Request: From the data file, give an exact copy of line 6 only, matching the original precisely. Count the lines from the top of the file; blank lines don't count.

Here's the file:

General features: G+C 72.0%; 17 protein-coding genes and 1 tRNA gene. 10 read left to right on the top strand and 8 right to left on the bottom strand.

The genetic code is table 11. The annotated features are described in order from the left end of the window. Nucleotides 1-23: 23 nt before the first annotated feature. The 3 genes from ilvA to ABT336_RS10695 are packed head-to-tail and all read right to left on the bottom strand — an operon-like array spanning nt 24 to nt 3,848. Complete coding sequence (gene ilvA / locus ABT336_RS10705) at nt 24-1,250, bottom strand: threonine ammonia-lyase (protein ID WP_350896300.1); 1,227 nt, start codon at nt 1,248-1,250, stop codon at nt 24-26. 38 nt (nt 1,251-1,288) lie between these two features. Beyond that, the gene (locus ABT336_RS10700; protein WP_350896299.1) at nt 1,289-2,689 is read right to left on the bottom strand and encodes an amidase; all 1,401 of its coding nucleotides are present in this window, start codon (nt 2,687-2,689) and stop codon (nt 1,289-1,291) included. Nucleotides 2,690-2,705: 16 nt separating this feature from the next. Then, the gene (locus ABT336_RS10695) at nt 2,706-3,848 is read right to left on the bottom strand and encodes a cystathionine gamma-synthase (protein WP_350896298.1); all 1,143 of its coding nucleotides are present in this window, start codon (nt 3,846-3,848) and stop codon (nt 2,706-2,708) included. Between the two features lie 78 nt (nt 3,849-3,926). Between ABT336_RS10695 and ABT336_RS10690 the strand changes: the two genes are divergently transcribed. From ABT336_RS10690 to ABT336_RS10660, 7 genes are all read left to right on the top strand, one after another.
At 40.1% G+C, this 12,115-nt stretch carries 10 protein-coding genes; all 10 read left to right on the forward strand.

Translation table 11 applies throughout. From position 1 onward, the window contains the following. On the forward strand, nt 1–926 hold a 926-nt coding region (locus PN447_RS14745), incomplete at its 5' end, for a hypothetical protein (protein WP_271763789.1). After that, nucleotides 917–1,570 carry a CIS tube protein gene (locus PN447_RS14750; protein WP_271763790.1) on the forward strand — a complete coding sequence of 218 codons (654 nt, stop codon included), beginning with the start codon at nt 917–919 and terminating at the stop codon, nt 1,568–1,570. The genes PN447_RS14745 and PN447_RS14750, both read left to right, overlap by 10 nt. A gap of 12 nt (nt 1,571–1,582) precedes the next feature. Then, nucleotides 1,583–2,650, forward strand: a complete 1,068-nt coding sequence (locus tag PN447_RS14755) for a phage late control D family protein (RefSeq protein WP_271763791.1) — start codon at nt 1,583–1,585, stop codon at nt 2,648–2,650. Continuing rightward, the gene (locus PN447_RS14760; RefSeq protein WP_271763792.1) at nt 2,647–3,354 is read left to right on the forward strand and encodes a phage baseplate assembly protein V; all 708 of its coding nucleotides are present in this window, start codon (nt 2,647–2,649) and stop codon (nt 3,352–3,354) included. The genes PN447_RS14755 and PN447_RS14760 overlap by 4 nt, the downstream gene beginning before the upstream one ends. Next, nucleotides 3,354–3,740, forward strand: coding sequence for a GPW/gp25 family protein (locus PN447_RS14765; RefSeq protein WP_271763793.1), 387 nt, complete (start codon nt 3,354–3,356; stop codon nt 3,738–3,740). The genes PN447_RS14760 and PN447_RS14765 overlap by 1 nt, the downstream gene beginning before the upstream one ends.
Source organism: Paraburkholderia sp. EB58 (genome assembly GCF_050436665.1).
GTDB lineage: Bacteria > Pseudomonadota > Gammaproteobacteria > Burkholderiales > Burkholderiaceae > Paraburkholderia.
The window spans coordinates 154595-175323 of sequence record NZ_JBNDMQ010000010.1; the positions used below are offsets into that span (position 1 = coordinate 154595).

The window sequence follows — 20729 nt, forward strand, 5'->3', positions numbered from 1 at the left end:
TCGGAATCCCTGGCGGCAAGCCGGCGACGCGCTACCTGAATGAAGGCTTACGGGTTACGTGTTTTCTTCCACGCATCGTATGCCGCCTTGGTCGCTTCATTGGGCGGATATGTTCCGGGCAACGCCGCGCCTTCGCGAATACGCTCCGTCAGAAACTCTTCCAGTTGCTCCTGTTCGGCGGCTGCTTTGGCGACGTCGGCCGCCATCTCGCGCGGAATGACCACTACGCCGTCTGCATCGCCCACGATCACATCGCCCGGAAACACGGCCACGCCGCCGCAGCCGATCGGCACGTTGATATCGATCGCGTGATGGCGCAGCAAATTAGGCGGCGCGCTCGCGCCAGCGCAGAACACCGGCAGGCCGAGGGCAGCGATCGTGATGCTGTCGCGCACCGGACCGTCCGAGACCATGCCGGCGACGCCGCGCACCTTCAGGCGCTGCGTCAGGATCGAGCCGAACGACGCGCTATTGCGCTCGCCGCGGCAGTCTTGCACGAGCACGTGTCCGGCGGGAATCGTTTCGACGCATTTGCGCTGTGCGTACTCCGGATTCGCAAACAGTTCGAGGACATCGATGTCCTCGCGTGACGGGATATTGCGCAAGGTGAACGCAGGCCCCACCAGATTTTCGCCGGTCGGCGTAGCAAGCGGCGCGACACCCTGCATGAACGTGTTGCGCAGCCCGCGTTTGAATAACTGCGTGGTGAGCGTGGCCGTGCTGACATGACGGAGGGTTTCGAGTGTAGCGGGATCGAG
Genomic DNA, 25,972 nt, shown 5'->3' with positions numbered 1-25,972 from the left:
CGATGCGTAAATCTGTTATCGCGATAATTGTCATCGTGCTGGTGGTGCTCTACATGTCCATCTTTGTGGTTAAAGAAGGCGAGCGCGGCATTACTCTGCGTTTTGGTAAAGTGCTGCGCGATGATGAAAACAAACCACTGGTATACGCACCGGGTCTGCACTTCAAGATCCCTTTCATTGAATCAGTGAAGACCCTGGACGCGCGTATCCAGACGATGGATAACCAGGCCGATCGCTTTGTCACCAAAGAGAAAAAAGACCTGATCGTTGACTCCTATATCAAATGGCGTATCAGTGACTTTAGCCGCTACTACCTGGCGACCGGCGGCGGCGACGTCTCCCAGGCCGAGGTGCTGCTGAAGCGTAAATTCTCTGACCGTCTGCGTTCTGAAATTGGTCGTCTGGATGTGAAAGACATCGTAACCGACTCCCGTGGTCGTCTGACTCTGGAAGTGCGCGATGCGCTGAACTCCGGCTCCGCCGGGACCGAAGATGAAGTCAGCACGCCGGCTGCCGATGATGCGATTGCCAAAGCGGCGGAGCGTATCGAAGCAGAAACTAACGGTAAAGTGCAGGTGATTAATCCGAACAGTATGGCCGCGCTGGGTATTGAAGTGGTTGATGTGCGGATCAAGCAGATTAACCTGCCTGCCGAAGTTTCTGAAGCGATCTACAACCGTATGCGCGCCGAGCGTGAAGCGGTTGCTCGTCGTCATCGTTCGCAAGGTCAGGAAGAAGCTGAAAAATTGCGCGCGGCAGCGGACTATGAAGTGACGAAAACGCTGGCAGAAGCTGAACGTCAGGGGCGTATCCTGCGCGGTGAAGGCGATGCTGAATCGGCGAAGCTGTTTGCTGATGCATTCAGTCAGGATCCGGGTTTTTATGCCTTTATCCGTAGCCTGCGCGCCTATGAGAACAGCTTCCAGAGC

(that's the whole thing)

GTDB lineage: Bacteria > Pseudomonadota > Gammaproteobacteria > Burkholderiales > Burkholderiaceae > Paraburkholderia.